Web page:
2008 - 2010
Open Images is an initiative of the Dutch Institute for Sound and Vision in collaboration with Knowledgeland. Open Images is an open media platform that provides access to a selection of archive material for creative reuse. Footage from these audiovisual collections can be remixed into new works. Subsequently, users of Open Images have the opportunity to add their new material to the platform, thus expanding the archive.
The access to the material on Open Images is based on the Creative Commons licensing model. Creative Commons offers authors, artists, scientists and teachers the freedom to manage their copyrights flexibly and make their works available for others in the way they choose. That way, only the rights of choice are reserved – and not all, as is the case with the traditional copyright.
This “open” nature is also extended to the technique of the platform by adapting open formats, standards and open software components. Furthermore, all software that is developed as a result from Open Images will be released under an open source license.
Besides remixing archive materials, Open Images offers the possibility to interlink with other data sources. Within the Open Images project dozens of Polygoon items (a historical Dutch news program) have been added to entries of Dutch Wikipedia. An example is the entry about Almere (the seventh largest city of the Netherlands) in which the description of the city’s history is exemplified with an audiovisual illustration about its first inhabitants. In cooperation with Wikimedia Netherlands it is now being investigated how Open Images, following this experiment, can make an audiovisual contribution to Wikipedia on a structural basis.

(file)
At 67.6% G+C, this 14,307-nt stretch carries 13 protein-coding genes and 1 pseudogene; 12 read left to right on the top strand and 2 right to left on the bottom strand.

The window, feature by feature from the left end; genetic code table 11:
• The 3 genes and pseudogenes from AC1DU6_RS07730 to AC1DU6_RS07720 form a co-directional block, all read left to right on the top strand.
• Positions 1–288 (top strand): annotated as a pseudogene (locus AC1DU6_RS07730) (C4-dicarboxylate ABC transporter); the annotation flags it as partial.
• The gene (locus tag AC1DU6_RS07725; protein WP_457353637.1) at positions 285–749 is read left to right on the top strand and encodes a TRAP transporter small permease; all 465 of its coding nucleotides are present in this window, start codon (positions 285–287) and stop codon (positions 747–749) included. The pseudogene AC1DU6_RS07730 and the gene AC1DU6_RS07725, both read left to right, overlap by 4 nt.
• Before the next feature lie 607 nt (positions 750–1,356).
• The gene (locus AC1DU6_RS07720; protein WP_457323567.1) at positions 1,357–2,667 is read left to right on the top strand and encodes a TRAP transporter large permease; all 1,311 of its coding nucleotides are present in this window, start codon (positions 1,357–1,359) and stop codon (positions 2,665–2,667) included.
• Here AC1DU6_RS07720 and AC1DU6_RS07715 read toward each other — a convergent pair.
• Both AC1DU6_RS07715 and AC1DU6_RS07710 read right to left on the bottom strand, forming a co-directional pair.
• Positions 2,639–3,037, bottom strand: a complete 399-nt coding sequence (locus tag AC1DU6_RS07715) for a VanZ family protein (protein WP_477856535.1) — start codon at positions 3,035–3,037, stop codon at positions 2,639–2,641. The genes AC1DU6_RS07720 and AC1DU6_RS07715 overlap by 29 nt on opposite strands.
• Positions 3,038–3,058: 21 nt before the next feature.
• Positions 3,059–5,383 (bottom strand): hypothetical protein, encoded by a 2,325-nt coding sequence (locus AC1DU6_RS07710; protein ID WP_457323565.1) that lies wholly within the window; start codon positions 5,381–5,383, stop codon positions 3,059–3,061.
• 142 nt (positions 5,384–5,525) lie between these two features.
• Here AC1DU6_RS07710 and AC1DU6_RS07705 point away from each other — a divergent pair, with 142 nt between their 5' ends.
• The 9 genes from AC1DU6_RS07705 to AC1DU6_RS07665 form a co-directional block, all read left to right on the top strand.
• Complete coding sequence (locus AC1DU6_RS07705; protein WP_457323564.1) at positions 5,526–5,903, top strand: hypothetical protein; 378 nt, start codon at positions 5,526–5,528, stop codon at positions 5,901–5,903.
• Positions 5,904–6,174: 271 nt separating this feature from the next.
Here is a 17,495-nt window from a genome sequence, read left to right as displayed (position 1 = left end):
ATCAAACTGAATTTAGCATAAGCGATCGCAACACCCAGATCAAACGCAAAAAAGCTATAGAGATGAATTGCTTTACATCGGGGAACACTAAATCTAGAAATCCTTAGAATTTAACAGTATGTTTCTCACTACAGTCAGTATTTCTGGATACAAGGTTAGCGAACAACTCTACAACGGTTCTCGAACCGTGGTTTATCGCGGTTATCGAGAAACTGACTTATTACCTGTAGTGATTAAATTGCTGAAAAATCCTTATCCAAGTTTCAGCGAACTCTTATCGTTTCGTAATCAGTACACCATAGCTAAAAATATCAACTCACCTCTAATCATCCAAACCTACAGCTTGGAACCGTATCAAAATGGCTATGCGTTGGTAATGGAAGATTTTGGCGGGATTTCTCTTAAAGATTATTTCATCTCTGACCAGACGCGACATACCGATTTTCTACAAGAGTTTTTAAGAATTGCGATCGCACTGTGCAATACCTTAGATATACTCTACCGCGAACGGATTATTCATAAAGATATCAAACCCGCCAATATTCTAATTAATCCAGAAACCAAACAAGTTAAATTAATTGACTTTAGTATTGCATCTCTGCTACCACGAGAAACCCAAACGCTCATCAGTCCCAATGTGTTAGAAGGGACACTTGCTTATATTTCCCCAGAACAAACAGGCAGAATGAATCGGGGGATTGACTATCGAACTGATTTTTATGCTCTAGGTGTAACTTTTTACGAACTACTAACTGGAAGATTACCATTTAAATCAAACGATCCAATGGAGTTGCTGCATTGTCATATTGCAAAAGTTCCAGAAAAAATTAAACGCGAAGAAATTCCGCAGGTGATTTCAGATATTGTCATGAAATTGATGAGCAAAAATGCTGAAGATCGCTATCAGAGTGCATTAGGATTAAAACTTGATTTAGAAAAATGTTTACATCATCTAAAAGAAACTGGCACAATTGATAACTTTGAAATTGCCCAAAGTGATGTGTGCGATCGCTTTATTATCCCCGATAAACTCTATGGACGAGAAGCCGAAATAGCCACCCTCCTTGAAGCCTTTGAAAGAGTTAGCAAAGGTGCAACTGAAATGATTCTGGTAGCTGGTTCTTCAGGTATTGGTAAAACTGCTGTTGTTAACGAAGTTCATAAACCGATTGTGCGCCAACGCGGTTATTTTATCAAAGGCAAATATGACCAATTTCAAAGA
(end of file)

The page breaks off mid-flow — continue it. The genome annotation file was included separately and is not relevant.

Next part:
Open Images contains over 200 Polygoon items from the Sound and Vision archives. The collection of reusable material will grow extensively during the coming years, because new works will be uploaded weekly. Everybody is more than welcome to add material to the platform; think about collection managing institutes and producers, but also creatives who have made new footage based on Open Images material. Open Images has been developed as part of Images for the Future, which enables large-scale digitisation and disclosure of audivisual heritage.